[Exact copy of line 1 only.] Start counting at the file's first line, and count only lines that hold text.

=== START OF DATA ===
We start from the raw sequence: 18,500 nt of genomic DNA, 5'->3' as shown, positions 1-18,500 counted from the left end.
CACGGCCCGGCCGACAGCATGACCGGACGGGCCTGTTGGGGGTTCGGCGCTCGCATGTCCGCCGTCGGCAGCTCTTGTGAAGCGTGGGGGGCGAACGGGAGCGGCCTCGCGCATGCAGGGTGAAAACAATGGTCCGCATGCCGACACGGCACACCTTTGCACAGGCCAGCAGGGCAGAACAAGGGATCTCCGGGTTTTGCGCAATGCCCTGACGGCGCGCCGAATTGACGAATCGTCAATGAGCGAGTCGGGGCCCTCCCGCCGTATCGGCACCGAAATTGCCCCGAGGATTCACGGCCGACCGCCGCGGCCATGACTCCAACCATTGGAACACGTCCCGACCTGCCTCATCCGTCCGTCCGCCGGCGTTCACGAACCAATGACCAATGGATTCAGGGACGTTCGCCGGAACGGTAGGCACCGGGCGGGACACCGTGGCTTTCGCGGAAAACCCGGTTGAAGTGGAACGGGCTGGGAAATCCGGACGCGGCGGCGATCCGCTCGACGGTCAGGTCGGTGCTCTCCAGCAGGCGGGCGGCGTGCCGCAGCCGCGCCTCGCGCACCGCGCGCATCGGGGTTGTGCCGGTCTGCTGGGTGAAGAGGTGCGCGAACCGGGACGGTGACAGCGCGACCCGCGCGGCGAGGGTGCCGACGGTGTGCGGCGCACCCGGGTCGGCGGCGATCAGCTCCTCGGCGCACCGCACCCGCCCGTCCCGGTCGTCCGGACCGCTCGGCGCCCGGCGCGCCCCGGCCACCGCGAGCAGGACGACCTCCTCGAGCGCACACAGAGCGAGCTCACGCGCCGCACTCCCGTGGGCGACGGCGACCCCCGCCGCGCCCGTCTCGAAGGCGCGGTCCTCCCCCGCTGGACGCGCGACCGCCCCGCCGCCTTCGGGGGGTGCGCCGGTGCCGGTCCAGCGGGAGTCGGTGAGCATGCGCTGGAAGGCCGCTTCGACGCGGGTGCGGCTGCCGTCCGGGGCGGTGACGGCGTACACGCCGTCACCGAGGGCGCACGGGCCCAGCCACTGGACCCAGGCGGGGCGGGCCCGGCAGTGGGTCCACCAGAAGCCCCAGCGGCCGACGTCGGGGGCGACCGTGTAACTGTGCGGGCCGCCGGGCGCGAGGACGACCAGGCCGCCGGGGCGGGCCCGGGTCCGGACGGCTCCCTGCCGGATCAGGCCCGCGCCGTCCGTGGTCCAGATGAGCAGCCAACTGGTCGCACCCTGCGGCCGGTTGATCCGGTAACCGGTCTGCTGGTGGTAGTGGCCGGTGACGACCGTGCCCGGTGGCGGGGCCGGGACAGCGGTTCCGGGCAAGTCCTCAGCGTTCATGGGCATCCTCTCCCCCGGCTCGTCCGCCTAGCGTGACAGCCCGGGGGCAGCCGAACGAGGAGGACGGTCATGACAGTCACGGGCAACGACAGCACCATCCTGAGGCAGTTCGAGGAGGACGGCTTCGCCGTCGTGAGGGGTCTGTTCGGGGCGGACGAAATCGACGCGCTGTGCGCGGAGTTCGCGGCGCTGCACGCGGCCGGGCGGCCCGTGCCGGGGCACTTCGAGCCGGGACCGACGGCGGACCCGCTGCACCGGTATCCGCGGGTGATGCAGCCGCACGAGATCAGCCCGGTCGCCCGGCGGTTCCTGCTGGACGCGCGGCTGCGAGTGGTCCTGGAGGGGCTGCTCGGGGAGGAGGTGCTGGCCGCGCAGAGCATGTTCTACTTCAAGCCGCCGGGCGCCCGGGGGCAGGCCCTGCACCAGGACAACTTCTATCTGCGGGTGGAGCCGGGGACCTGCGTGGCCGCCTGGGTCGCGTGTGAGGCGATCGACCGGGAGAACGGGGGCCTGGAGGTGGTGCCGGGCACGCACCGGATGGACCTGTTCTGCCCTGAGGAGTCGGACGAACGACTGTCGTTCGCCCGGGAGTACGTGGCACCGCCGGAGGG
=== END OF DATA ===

We start from the raw sequence: 18,500 nt of genomic DNA, 5'->3' as shown, positions 1-18,500 counted from the left end.